Nice spaces to relax in at inty

Nice spaces to relax in at inty

Good staff are the best weapon you have when it comes to running a successful business. Having happy employees guarantees that they’ll be producing the best possible work, and therefore your customers or clients will be getting the best possible service. We have more than 50 employees and ensuring they are happy at work is at the heart of what we do. After all, without them we simply wouldn’t have a business. That’s why we spent more than £500,000 last year on making the office as good a place to work as possible, making a space not just for work but for growth and creativity.

Unless you’re a sole trader you will have at least one employee, meaning high staff turnover is detrimental to productivity, workplace culture and eventually client and customer happiness. In the worst cases, it can even make client and customer retention impossible. In our experience, helping staff achieve a proper work life balance is the best way to do this.

We’ve put together a few tips on how businesses at all levels can improve staff retention and why it’s so important:

  • Talk to your employees: The first tip really is that simple. Your employees are human beings with their own thoughts, feelings, ambitions and personal lives outside their time in the office. Communication is key between employers and employees and talking to them isn’t just the easiest way to find out what they want, but it also makes them feel involved in the business and makes them feel they, and their opinions, are valued. Which they should be!
  • Be prepared to take on negative feedback to make positive change: No one likes to hear negative feedback, especially when it’s about something as personal as your own business or perhaps even your actions. Take on board any advice from the conversations you have with your employees and take positive steps to resolve any negativity. It’s all very well and good talking to your team and making them feel involved, but if nothing comes of the conversations then there’s a chance they’ll likely feel worse than if you hadn’t asked for their opinion in the first place. Small changes go a huge way with people, and if there’s consensus within the team for change then you should be willing to trial it and see what happens. The smallest of changes can make a massive difference to employee happiness, and in turn output and productivity.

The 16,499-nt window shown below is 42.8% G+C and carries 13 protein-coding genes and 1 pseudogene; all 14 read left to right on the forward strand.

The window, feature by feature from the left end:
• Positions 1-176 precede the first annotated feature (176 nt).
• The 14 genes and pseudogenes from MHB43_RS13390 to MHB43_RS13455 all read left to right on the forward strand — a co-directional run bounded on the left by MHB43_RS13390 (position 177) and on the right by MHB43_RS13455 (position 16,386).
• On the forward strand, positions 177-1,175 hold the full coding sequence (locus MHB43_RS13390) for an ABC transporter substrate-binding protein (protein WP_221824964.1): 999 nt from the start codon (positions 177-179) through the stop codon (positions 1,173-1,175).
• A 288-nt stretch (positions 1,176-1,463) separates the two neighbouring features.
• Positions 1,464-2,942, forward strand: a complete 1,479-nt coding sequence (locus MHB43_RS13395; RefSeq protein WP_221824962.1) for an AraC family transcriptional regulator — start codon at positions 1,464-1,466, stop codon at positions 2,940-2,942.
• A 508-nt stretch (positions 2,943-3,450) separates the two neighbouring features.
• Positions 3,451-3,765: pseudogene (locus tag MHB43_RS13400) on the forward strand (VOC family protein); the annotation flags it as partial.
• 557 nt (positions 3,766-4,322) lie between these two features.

• Organise team surprises, days out and events: From an informal drink at lunch or after work to a full-blown team building away day – giving your team a break away from work when they’re not expecting it not only gives them a massive productivity boost, it also helps them become closer to each other. Having a team that gets on is tantamount to the success of any business. You spend most of your time with your co-workers, so it’s important they can tolerate, or better still, enjoy each other’s company. As an employer my worst nightmare would be having an environment where my staff didn’t want to come to work – so creating somewhere that they enjoy coming to is one of the best things you can do when it comes to staff retention. Plus, don’t underestimate the positive impact of simple things like a surprise Starbucks delivery for the whole office during a busy week!
  • Cultivate your culture: Arguably the most important tip is that office culture is key to success. For me, a culture of working for each other where staff pull together to get the work done is best in every sense. I’ve seen some companies where there’s always someone at fault, and blame is happily thrust upon the first available person. Would you want to work somewhere where rather than help one another employees point fingers at their colleagues? To paraphrase Sheryl Sandberg at Facebook HQ, nothing is someone else’s fault. We work for each other and the results are proof that we’ve found a winning formula when it comes to company culture. Get that right, and staff will be with you for the long haul.

Finding and securing top talent to work in your business is hard and as any employer will tell you constant recruitment is a costly business. When you do find the right people, keeping them happy should be a priority. Even small things like having free cold drinks in the office or investing in a chill out area for people to go and relax will go a huge way to creating the culture of creativity you need at work. It cannot be stressed enough how important your team is to your business. We have weekly catch-ups with every employee to make sure they’re as happy as they can be. It might sound a bit of a new age approach to business, but our bottom line tells us we’re absolutely on the right path.

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